Memory Leak: GC does not deallocate values allocated while it was turned off, unless specifically requested

Hi, I’m considering opening a bug report about this, so I’d like to get your guys opinion on this behavior.

The following is a memory leak:

x = 1234
while (true)
    GC.enable(false)
    x = rand()
    GC.enable(true)
    #GC.collect(GC.GC_AUTO)
end

This slowly fills up the RAM until the OS kills the process. The unused values of rand() are never deallocated.

With GC.collect commented in, this code behaves as expected. With none of the GC. calls, no memory leak occurrs too, of course.

Clearly the GC is still updating the roots, otherwise GC.collect would have no effect.

This same behavior is exhibited if implementing the above using the C-API. Tested in Julia 1.7.2, freshly downloaded. I’m on Ubuntu 20.04.2 LTS, 64-bit.

Thoughts? Should I open an issue?

yeah open an issue. I can confirm this behavior. It’s very odd.

I decided to open an issue: Memory Leak: GC does not deallocate values allocated while it was turned off, unless specifically requested · Issue #45068 · JuliaLang/julia · GitHub

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They closed the issue stating it is intended behavior which doesn’t make any sense to me, if this is intended then GC.enable is useless by itself, it potentially causes a memory leak and should never be used.

Furthermore, the following still leaks

x = 1234
while (true)
  GC.enable(false)
  x = rand()
  GC.enable(true)
  GC.safepoint()
end

So the only safe way to use GC.enable is to manually cause a collection afterwards, I don’t see how that is good design, users who do not know this could be leaking memory which is a fatal error that can cause any application to die. It’s one of the most serious bugs possible imo

I think it’s pretty pragmatic? Julia allocates a lot. It takes very serious effort to avoid any allocations whatsoever. Meanwhile, nothing prevents you from putting a GC.gc() call after GC.enable(true). Yes, the behaviour is a bit surprising, but

help?> GC.enable
  GC.enable(on::Bool)

  Control whether garbage collection is enabled using a boolean argument (true for
  enabled, false for disabled). Return previous GC state.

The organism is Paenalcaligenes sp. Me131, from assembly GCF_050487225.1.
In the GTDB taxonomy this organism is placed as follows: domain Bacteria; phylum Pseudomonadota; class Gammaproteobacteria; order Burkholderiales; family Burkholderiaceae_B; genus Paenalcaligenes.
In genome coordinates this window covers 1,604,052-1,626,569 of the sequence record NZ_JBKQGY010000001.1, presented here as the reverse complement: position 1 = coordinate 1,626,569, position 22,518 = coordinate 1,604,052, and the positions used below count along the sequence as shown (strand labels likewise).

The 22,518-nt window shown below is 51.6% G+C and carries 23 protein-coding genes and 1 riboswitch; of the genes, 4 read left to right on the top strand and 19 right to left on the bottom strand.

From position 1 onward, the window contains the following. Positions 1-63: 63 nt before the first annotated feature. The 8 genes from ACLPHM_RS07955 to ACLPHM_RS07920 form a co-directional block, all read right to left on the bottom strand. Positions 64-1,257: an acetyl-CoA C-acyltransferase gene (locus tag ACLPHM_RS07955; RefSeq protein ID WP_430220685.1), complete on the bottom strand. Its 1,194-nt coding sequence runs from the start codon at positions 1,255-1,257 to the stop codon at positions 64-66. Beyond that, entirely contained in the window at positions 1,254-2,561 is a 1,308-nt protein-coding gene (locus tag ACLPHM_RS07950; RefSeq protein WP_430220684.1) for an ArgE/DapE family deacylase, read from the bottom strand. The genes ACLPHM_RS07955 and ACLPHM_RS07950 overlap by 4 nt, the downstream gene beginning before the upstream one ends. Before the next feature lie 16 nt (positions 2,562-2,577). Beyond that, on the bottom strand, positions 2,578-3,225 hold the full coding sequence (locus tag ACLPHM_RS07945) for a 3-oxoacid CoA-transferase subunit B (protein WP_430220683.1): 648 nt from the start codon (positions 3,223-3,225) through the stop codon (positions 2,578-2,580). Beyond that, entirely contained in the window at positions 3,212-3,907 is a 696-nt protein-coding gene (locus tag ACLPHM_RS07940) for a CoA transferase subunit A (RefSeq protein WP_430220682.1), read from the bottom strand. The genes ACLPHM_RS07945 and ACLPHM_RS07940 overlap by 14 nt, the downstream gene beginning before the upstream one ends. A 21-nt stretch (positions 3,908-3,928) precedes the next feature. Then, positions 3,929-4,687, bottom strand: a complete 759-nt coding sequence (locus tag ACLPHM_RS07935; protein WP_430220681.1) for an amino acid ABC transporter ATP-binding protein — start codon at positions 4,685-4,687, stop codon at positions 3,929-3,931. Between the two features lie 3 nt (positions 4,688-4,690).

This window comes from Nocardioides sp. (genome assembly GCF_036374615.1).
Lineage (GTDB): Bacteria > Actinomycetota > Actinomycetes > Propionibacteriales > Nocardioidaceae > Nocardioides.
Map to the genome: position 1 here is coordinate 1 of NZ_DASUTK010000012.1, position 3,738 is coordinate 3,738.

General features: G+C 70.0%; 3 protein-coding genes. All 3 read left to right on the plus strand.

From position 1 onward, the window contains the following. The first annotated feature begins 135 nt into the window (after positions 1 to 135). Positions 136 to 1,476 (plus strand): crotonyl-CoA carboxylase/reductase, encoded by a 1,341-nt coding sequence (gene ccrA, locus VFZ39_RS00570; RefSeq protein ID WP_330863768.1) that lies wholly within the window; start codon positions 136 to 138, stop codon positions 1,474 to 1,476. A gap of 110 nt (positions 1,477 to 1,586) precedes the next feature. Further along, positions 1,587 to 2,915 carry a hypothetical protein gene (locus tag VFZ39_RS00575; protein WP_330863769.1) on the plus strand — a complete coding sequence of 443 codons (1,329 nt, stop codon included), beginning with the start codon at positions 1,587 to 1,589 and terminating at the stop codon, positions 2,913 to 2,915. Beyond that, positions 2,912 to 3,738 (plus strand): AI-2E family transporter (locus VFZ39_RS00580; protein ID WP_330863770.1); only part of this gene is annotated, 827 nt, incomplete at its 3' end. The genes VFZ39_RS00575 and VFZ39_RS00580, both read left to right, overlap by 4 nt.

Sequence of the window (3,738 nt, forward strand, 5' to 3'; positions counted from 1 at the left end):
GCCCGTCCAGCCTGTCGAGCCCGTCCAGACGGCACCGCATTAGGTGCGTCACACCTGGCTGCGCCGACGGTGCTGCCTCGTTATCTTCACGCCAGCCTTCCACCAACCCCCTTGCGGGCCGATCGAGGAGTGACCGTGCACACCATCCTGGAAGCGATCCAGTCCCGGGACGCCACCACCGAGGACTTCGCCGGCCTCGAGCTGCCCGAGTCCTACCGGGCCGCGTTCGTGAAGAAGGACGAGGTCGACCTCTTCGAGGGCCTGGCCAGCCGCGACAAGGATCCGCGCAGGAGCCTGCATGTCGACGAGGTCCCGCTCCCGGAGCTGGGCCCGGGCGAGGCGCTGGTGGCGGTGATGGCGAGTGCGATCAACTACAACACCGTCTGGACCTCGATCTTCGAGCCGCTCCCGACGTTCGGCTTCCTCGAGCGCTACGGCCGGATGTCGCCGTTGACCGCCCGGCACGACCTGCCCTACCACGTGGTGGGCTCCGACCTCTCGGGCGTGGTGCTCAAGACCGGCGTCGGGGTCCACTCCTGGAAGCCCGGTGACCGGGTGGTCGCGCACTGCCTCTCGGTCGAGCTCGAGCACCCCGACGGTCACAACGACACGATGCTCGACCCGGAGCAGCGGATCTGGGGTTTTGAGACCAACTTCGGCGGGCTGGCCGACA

│ Warning
  │
  │  Disabling garbage collection should be used only with caution, as it can
  │  cause memory use to grow without bound.

You’ve been warned?

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I think you somewhat misunderstood the answer that was given to you on Github.
GC.enable(true) is not useless, it turns on the GC checks for future collection points but it does not make the GC run by itself. The savepoint is for multithreading coordination and not relevant here. Your example leaks because you Instantly turn the GC back off before it even attempts to run. If you try to allocate anything between GC.enable(true) and the next disable, it should run as intended.

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Automatic collection occurs when something tries to allocate and the system needs to free up some memory to give you. GC.enable(false) disables that; GC.enable(true) re-enables it. An allocation must occur while GC is enabled in order for collection to be triggered. Your code here only allocates while GC is disabled, so automatic collection never happens. Disabling collection is low-level, advanced functionality that should only be used with caution and some understanding of the system. In particular, it is on you to make sure you don’t construct a program where collection is never triggered. If you want to perform a collection when you re-enable GC, then you can trigger it manually by calling GC.gc().

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